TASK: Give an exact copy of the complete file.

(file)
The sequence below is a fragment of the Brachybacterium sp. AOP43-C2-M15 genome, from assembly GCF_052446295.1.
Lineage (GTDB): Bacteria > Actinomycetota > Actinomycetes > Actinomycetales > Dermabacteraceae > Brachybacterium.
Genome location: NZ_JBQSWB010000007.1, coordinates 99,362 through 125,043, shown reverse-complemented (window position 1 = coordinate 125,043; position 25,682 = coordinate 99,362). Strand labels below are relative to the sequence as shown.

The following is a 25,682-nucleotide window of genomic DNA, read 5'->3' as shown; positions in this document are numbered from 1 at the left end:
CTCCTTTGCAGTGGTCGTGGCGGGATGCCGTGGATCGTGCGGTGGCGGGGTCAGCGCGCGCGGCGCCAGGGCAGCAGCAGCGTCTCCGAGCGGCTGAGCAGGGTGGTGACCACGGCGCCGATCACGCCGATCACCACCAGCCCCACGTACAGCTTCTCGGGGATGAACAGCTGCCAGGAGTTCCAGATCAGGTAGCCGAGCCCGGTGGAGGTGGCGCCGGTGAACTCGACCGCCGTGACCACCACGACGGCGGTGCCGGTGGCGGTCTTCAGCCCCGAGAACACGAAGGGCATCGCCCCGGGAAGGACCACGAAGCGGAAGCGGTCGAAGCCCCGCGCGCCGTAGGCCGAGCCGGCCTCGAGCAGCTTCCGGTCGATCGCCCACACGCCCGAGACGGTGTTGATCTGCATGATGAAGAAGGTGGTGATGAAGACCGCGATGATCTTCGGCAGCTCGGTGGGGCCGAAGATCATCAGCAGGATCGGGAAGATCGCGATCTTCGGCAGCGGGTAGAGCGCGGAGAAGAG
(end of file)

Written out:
The sequence below is a fragment of the Brachybacterium sp. AOP43-C2-M15 genome, from assembly GCF_052446295.1.
Lineage (GTDB): Bacteria > Actinomycetota > Actinomycetes > Actinomycetales > Dermabacteraceae > Brachybacterium.
Genome location: NZ_JBQSWB010000007.1, coordinates 99,362 through 125,043, shown reverse-complemented (window position 1 = coordinate 125,043; position 25,682 = coordinate 99,362). Strand labels below are relative to the sequence as shown.

The following is a 25,682-nucleotide window of genomic DNA, read 5'->3' as shown; positions in this document are numbered from 1 at the left end:
CTCCTTTGCAGTGGTCGTGGCGGGATGCCGTGGATCGTGCGGTGGCGGGGTCAGCGCGCGCGGCGCCAGGGCAGCAGCAGCGTCTCCGAGCGGCTGAGCAGGGTGGTGACCACGGCGCCGATCACGCCGATCACCACCAGCCCCACGTACAGCTTCTCGGGGATGAACAGCTGCCAGGAGTTCCAGATCAGGTAGCCGAGCCCGGTGGAGGTGGCGCCGGTGAACTCGACCGCCGTGACCACCACGACGGCGGTGCCGGTGGCGGTCTTCAGCCCCGAGAACACGAAGGGCATCGCCCCGGGAAGGACCACGAAGCGGAAGCGGTCGAAGCCCCGCGCGCCGTAGGCCGAGCCGGCCTCGAGCAGCTTCCGGTCGATCGCCCACACGCCCGAGACGGTGTTGATCTGCATGATGAAGAAGGTGGTGATGAAGACCGCGATGATCTTCGGCAGCTCGGTGGGGCCGAAGATCATCAGCAGGATCGGGAAGATCGCGATCTTCGGCAGCGGGTAGAGCGCGGAGAAGAG